Wednesday, October 20, 2010

Did Social Media Kill the GAP Logo?

That was what a co-worker asked a group of us ad industry types via e-mail. And after much thought and deliberation, here's my response:

Of course SM killed that abomination of a logo! Expect #GapLogo to be a trending topic in the month of October. FWIW, it’s loosely rumored that they used a poorly designed logo to generate press in an attempt to make their brand somewhat relevant again. Seriously . . . when was the last time anyone talked about GAP until now?

The good thing about Social Media is that everyone has a voice and they can interact with their favorite brands in real time. However, with this increased interaction comes increased pressure on brands to get it right the first time when introducing a new logo or product (Crystal Clear Pepsi and New Coke would’ve been hung out to dry in the social media landscape of 2010).

Now, the real danger to brands is the spoof Twitter accounts. After the GAP logo was introduced, there were about 3 or 4 fake GAP accounts that made fun of the brand and the new logo. These accounts have a comparable number of followers to the actual GAP account. So which ‘brand’ really has the larger microphone? These spoof accounts create a delicate situation that can easily take away from a brand’s credibility while undercutting their core message.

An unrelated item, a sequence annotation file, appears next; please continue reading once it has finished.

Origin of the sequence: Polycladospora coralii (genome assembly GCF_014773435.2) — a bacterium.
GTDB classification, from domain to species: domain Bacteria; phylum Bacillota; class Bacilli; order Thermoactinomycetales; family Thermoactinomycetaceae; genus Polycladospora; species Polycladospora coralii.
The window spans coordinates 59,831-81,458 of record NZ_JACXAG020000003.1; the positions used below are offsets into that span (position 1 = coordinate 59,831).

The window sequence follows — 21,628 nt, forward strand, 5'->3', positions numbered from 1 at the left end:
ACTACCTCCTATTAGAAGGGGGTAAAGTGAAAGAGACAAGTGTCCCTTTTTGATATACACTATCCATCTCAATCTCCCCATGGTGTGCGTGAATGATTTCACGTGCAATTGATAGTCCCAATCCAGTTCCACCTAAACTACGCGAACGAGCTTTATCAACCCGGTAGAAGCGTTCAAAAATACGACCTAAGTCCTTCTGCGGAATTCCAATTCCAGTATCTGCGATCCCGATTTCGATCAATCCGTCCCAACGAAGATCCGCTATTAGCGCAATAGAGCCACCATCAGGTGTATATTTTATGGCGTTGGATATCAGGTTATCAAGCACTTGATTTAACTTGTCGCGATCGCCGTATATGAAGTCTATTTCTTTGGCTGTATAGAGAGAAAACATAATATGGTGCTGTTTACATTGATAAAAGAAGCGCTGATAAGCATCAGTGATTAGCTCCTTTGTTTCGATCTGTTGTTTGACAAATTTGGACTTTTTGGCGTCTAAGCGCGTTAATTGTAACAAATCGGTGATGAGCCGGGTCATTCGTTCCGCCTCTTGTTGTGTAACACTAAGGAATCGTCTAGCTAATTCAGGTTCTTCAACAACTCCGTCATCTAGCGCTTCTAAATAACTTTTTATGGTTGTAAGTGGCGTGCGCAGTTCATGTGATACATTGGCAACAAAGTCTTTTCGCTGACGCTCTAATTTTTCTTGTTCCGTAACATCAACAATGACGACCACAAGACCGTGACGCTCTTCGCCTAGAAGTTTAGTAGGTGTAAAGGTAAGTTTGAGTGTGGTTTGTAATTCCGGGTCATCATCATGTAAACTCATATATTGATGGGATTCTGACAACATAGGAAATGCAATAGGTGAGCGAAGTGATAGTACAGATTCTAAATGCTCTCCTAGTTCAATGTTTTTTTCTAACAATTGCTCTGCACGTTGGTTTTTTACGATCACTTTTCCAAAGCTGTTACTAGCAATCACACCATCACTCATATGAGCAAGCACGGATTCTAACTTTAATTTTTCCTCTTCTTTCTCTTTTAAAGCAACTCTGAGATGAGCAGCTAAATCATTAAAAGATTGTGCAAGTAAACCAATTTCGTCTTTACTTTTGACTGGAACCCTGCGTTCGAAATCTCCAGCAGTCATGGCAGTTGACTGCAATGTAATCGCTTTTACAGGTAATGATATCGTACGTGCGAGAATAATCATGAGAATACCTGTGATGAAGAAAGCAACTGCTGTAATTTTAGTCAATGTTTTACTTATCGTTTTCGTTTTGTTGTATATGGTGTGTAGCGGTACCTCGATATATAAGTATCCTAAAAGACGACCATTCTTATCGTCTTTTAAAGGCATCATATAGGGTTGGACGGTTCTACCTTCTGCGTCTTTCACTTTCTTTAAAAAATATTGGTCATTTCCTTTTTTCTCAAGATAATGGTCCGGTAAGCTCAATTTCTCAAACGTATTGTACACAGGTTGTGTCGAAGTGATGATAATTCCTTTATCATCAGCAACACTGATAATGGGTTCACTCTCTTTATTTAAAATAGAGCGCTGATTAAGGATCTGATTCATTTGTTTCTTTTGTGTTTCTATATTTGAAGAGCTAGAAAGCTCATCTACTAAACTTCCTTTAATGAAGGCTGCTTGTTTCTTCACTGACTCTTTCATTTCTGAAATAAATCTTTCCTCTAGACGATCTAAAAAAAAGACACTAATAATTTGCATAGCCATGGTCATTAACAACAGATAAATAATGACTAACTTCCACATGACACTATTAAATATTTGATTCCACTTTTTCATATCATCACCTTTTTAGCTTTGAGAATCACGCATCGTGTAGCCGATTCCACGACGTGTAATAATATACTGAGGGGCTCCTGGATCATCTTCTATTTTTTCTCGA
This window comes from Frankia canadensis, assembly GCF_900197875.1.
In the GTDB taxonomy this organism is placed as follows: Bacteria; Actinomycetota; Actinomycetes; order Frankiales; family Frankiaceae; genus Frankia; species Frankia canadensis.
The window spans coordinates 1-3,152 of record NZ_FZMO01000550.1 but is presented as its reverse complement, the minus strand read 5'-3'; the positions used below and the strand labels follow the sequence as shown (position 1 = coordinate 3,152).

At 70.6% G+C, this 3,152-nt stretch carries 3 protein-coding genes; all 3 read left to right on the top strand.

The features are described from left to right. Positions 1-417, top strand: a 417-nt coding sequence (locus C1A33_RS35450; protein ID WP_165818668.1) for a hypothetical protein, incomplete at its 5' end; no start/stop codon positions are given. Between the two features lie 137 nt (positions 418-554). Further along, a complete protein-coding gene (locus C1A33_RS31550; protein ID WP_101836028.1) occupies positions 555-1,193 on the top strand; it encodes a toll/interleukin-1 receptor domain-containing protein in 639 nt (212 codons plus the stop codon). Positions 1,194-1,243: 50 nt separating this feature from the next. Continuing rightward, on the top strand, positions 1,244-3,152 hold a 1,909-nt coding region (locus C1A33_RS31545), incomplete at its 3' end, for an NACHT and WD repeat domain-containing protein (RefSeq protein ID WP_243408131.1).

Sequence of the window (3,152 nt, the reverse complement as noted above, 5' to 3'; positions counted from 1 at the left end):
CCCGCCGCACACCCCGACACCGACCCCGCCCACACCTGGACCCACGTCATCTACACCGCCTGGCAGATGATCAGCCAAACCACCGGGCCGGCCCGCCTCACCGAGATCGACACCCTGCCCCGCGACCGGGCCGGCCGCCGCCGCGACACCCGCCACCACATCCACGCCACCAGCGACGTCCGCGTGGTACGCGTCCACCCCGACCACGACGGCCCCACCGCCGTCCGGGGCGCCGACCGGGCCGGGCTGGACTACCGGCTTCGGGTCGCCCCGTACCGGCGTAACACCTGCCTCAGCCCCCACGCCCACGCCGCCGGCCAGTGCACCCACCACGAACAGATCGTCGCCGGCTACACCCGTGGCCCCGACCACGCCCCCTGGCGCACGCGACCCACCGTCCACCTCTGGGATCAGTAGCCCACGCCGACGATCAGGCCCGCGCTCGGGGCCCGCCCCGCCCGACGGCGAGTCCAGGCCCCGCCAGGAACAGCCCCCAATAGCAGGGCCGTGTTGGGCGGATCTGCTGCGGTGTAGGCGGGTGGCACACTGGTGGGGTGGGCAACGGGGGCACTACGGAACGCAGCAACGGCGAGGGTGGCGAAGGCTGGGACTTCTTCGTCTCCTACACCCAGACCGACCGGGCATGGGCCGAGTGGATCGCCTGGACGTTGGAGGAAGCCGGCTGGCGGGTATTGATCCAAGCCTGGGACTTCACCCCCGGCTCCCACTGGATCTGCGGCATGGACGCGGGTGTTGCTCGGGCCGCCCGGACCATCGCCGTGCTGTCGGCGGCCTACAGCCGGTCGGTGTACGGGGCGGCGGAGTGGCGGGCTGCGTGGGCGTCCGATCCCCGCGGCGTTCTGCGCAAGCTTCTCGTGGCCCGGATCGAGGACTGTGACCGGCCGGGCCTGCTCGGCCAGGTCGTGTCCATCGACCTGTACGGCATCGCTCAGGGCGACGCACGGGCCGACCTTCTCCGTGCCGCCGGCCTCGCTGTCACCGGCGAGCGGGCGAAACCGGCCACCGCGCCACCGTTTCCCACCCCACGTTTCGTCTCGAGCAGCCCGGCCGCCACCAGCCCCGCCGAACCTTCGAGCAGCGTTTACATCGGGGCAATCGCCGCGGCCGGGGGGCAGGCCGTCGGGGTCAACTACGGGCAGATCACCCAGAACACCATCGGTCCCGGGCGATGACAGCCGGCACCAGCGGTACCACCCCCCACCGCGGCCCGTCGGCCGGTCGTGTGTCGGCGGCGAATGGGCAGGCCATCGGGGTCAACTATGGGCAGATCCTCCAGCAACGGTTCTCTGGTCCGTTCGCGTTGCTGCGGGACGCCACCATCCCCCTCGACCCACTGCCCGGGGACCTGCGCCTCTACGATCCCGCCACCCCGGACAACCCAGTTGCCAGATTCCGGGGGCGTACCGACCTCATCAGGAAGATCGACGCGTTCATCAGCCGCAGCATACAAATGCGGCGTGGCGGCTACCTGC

Remember the BP PR issue during the summer when the faux Twitter account had scads more followers than the real company? It earned the fake account a nice cease and desist letter that was immediately ignored. That was awesome.

Expect to see more spoof accounts with a larger number of followers than real companies . . . that seems to be the most popular way to voice displeasure over just about anything.

Brands beware!

1 comment:

  1. The new Gap logo might not have been great, but generally speaking, people got their panties in a twist over nothing. The blowback was a product of this social media age where people have an over-inflated sense of importance. For the most part Tweeters were riding the bandwagon in spouting off on a new logo.

    The same thing happened with Pepsi's recent rebrand. And y'know what? After a year of looking at that awkward evil-eye logo people have for the most part forgotten about it. The only difference between the two is that Gap was all-to-willing to cave to the bad revues. Which is a good sign that the corporate powers-that-be weren't completely sold on the logo themselves.

    If Pepsi has taught me anything it's that consumers really don't give a flip what you're logo looks like. It's overall brand awareness that counts.

    Another good example of logo apathy is Wal-Mart. Their new logo is an asterisk, or an anus depending on how much Vonnegut you've read. The company bought into the new look whole-heartedly before releasing it to the rabid pack of wolves that is their customer-base. So, who cares if the logo is ugly, Wal-Mart still sells cheap shit and creeps me out immensely. Their look changed, the brand didn't.

    This wasn't a victory for the power of social media.